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The History of Lincolnshire’s Coastal Towns

Lincolnshire is renowned for its unique and diverse coastal towns, each of which has its own rich and fascinating history. From the traditional fishing villages to the thriving resorts, the coast of Lincolnshire has captivated people from all over the world for centuries. In this blog post, we’ll explore the history of Lincolnshire’s coastal towns, taking a journey through time to discover the stories that have shaped the culture and identities of these beloved towns.

Skegness

Skegness is perhaps the most well-known of Lincolnshire’s coastal towns. It first began to develop as a resort in the late 19th century, with the opening of the railway station in 1875. Throughout the early 20th century, Skegness grew rapidly, becoming a popular destination for tourists from all over the country. The town soon became known as the “Queen of the Wash”, and its popularity only increased with the arrival of the Butlins holiday camp in 1936. Today, Skegness is a thriving resort, with a range of attractions and activities for visitors to enjoy.

Mablethorpe

Mablethorpe has been a popular destination for holidaymakers since the early 20th century. It first began to develop as a resort in the 1920s, when the first holiday camp was opened. This was quickly followed by the arrival of a range of other attractions, such as a cinema and an amusement park. Throughout the 1950s and 1960s, Mablethorpe prospered as a popular holiday destination, and it remains one of the most beloved coastal towns in Lincolnshire today.

Cleethorpes

Cleethorpes is one of the oldest and most historic of Lincolnshire’s coastal towns. It was first settled by the Romans in the 1st century AD, and by the Middle Ages it had become a thriving fishing village. During the 19th century, Cleethorpes underwent a period of rapid growth, as it became an important port for coal and iron ore. Throughout the 20th century, Cleethorpes established itself as a popular holiday destination, and today it is a vibrant and bustling seaside town.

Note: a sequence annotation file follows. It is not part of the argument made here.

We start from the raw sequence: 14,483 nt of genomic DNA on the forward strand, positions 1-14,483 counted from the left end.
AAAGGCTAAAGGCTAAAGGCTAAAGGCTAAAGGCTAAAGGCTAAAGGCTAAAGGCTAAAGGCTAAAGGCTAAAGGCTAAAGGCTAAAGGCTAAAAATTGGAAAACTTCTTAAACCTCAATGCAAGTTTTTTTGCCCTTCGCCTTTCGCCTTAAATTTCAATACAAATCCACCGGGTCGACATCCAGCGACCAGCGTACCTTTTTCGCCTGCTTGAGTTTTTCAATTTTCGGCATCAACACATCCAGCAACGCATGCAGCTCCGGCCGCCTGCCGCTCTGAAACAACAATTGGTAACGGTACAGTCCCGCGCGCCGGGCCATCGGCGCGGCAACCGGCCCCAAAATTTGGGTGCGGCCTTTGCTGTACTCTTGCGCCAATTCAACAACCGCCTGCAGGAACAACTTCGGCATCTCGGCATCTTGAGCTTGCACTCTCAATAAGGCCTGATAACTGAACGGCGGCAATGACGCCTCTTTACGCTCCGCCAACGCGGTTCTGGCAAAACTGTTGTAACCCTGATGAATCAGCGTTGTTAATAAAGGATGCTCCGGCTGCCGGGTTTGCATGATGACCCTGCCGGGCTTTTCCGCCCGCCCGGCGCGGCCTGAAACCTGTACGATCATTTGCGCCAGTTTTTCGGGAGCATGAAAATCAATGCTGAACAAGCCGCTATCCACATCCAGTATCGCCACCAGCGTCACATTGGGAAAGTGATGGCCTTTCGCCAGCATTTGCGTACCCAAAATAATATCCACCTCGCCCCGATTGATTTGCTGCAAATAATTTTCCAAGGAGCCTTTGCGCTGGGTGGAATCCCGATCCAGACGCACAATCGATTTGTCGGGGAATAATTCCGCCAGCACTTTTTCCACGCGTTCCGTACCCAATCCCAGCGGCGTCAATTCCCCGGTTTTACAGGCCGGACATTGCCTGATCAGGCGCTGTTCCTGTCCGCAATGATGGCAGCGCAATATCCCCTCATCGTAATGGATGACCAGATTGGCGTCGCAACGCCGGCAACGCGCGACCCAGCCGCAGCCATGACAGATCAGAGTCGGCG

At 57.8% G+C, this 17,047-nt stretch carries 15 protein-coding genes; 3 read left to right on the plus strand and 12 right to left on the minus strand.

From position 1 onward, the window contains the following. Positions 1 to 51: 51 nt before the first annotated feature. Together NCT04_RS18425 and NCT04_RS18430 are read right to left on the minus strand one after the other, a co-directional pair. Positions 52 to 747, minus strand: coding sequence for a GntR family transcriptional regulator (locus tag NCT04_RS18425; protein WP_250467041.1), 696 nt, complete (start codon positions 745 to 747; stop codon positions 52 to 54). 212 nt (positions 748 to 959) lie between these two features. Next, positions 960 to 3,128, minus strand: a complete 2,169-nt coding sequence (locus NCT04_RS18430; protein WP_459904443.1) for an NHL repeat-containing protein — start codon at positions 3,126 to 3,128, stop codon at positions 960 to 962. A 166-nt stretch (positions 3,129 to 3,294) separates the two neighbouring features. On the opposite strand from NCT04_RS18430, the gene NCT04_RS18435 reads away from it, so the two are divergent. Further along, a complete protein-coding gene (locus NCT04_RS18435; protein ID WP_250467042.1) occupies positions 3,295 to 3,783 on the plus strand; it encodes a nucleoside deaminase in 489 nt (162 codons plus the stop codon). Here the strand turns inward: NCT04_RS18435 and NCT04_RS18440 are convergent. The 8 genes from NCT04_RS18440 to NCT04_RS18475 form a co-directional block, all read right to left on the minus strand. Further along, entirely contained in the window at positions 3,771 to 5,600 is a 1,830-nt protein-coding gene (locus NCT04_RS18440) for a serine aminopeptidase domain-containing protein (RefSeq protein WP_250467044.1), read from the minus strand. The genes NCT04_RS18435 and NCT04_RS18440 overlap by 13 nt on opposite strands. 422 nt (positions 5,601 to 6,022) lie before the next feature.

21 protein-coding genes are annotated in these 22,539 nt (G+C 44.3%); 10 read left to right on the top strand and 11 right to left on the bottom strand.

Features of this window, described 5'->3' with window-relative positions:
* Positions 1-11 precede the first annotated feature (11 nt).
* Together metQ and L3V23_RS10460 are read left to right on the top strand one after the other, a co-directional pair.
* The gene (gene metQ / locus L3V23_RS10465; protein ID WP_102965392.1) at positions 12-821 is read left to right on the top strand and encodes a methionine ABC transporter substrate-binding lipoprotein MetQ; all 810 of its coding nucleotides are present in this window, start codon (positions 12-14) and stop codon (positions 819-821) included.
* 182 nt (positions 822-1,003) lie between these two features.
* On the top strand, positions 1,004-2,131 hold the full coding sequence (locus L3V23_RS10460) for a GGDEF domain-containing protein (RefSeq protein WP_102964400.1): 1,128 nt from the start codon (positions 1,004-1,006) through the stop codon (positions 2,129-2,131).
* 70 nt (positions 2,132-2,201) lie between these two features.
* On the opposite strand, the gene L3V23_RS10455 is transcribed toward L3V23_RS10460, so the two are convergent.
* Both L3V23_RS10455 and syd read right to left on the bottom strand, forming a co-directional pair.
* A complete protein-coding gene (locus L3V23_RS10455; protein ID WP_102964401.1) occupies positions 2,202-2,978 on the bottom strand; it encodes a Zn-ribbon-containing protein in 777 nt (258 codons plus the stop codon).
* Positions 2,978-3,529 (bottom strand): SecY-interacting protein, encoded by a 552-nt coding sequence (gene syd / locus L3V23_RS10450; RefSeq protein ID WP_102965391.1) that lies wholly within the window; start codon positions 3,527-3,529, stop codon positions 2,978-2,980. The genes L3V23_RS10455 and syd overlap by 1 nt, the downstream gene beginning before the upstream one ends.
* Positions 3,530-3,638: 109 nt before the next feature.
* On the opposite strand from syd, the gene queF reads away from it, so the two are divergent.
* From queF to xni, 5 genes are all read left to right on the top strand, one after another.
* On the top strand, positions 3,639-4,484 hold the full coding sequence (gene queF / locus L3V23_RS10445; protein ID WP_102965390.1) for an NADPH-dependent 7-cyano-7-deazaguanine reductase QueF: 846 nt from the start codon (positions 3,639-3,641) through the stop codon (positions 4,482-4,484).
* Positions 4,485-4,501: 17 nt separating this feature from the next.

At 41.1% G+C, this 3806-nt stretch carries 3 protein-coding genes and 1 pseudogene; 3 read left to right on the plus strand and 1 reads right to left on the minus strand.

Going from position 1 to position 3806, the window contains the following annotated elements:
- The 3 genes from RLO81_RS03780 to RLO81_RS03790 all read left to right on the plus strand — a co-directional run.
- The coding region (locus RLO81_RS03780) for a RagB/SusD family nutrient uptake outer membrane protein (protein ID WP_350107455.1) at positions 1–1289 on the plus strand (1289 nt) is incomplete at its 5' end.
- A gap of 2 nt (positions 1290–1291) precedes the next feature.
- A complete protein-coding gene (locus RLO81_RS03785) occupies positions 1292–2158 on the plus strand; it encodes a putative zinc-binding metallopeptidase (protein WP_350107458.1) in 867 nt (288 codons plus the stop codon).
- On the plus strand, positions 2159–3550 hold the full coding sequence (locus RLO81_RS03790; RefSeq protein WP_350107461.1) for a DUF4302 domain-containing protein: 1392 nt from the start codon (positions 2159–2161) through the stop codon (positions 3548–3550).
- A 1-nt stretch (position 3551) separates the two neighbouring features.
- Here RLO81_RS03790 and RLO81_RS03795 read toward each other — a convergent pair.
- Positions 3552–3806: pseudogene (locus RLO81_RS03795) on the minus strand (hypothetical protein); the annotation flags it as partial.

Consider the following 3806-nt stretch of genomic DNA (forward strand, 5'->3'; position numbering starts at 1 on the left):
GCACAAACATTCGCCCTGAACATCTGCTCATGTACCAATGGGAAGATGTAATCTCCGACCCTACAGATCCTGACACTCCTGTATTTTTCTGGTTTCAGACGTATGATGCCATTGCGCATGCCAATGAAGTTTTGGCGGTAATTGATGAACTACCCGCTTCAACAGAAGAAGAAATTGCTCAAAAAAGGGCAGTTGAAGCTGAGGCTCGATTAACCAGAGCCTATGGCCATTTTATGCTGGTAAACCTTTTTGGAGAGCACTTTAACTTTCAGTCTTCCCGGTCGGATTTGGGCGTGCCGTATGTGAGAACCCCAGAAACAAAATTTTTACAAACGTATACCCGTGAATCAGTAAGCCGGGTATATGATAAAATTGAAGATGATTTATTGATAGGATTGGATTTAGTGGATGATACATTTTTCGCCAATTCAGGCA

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Grimsby

Grimsby is one of the oldest towns in Lincolnshire, with a history that stretches back to the 11th century. In its early days, Grimsby was an important fishing port, and it became a key trading port in the 18th century. Throughout the 19th and 20th centuries, Grimsby continued to develop, and it remains one of the largest and most important ports in the country today.

Alford

Alford is a small but beautiful coastal town in Lincolnshire. It was first recorded in the Domesday Book of 1086, and for centuries it was a thriving market town. In recent years, Alford has become a popular destination for holidaymakers, thanks to its stunning beaches and unique atmosphere. It is also home to a number of historic buildings, including the Grade I listed Alford Windmill.

Sutton-on-Sea

Sutton-on-Sea is a picturesque fishing village located on the Lincolnshire coast. It has been inhabited since the Iron Age, and it is mentioned in the Domesday Book of 1086. In the 19th century, Sutton-on-Sea began to develop as a popular holiday resort, and today it remains one of the most beloved coastal towns in Lincolnshire. The town is home to a range of attractions, including a charming beach, a historic lighthouse, and a range of traditional pubs.